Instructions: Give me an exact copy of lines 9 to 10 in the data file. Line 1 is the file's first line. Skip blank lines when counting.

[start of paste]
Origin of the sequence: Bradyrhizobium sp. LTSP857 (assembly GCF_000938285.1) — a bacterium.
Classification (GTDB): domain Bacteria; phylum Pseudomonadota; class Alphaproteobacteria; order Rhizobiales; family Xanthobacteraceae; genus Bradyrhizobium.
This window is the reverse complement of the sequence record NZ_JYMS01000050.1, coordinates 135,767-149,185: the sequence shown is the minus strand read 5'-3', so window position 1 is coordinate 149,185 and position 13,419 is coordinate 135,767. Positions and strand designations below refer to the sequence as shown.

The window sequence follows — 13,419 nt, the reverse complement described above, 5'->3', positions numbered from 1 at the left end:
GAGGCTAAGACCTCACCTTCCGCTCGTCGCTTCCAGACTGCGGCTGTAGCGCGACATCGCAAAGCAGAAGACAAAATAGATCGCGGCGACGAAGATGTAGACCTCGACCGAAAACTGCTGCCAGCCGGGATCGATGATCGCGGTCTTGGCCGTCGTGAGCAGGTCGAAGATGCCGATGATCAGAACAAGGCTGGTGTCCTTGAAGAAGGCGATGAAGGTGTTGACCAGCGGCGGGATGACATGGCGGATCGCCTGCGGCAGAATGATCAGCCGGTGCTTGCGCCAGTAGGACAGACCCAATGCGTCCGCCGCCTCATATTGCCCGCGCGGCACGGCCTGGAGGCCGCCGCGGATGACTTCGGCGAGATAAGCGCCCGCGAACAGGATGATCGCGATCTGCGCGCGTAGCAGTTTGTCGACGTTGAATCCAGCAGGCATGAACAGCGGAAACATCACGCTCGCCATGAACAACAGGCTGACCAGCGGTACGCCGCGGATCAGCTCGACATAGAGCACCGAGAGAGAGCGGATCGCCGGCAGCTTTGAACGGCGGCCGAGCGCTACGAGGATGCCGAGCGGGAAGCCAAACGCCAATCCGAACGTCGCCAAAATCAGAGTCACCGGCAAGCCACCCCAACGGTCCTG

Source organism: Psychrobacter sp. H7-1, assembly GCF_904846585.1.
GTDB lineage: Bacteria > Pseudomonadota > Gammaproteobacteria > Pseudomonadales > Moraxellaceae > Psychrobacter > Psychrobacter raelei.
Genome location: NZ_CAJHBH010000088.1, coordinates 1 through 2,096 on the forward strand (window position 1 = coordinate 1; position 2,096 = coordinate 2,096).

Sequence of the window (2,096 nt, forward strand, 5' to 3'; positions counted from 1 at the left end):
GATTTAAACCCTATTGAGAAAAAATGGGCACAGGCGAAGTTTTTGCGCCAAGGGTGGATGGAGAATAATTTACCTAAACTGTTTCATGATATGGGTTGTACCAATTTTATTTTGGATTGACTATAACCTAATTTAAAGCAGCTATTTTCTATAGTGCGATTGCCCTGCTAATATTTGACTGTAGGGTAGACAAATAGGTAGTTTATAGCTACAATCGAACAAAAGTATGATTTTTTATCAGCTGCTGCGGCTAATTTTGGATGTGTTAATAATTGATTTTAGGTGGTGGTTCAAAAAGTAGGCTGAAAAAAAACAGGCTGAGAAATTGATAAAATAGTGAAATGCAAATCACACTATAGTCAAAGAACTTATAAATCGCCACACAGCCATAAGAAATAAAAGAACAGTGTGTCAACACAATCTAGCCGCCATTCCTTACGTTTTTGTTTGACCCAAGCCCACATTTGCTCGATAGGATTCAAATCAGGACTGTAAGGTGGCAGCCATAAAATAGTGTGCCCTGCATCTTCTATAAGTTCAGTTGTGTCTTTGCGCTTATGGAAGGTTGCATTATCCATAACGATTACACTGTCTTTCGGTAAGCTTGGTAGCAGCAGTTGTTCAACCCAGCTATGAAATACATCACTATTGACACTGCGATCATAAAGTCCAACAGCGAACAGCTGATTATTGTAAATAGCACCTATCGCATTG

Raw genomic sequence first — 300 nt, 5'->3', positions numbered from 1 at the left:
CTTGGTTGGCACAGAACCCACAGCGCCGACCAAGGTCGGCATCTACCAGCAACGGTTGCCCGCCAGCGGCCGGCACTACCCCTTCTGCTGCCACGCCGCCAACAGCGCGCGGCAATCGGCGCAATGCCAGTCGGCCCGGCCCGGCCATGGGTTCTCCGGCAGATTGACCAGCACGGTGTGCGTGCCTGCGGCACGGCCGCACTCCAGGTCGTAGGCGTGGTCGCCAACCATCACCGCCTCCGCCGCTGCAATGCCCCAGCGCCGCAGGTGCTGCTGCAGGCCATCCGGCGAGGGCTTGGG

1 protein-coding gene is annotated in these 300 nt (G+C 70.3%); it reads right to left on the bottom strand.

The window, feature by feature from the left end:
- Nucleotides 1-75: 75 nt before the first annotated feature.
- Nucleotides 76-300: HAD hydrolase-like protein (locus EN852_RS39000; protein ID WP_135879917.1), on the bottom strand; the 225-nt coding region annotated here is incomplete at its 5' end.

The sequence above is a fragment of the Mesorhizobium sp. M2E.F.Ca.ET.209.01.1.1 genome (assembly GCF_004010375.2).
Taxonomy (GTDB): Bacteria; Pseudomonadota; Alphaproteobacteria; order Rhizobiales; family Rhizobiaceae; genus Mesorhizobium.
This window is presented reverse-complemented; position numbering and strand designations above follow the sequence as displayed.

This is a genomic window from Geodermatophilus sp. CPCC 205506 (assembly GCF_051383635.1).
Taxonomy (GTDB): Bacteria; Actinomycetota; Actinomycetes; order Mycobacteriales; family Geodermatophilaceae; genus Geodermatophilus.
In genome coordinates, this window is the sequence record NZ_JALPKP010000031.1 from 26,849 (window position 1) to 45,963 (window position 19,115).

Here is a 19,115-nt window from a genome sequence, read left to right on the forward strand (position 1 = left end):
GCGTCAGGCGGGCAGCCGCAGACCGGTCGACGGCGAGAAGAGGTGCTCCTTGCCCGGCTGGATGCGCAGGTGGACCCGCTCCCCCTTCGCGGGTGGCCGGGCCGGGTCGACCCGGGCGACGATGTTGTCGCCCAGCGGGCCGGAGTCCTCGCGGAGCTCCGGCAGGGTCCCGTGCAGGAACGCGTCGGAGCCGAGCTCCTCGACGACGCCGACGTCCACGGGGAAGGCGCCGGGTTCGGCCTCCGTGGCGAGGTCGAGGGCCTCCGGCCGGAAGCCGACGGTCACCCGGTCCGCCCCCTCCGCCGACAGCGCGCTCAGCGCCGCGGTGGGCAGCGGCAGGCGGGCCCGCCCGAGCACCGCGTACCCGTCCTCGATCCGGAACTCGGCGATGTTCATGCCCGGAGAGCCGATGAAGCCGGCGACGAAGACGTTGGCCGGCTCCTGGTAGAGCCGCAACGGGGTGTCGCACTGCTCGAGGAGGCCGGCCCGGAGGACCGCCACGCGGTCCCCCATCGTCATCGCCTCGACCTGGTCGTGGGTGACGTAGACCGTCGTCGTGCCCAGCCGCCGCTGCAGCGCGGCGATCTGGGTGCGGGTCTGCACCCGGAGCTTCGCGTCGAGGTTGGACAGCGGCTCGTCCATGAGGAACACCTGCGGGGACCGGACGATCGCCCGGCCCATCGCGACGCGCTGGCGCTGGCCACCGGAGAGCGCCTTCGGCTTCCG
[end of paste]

Sequence of the window (2,096 nt, forward strand, 5' to 3'; positions counted from 1 at the left end):
GATTTAAACCCTATTGAGAAAAAATGGGCACAGGCGAAGTTTTTGCGCCAAGGGTGGATGGAGAATAATTTACCTAAACTGTTTCATGATATGGGTTGTACCAATTTTATTTTGGATTGACTATAACCTAATTTAAAGCAGCTATTTTCTATAGTGCGATTGCCCTGCTAATATTTGACTGTAGGGTAGACAAATAGGTAGTTTATAGCTACAATCGAACAAAAGTATGATTTTTTATCAGCTGCTGCGGCTAATTTTGGATGTGTTAATAATTGATTTTAGGTGGTGGTTCAAAAAGTAGGCTGAAAAAAAACAGGCTGAGAAATTGATAAAATAGTGAAATGCAAATCACACTATAGTCAAAGAACTTATAAATCGCCACACAGCCATAAGAAATAAAAGAACAGTGTGTCAACACAATCTAGCCGCCATTCCTTACGTTTTTGTTTGACCCAAGCCCACATTTGCTCGATAGGATTCAAATCAGGACTGTAAGGTGGCAGCCATAAAATAGTGTGCCCTGCATCTTCTATAAGTTCAGTTGTGTCTTTGCGCTTATGGAAGGTTGCATTATCCATAACGATTACACTGTCTTTCGGTAAGCTTGGTAGCAGCAGTTGTTCAACCCAGCTATGAAATACATCACTATTGACACTGCGATCATAAAGTCCAACAGCGAACAGCTGATTATTGTAAATAGCACCTATCGCATTG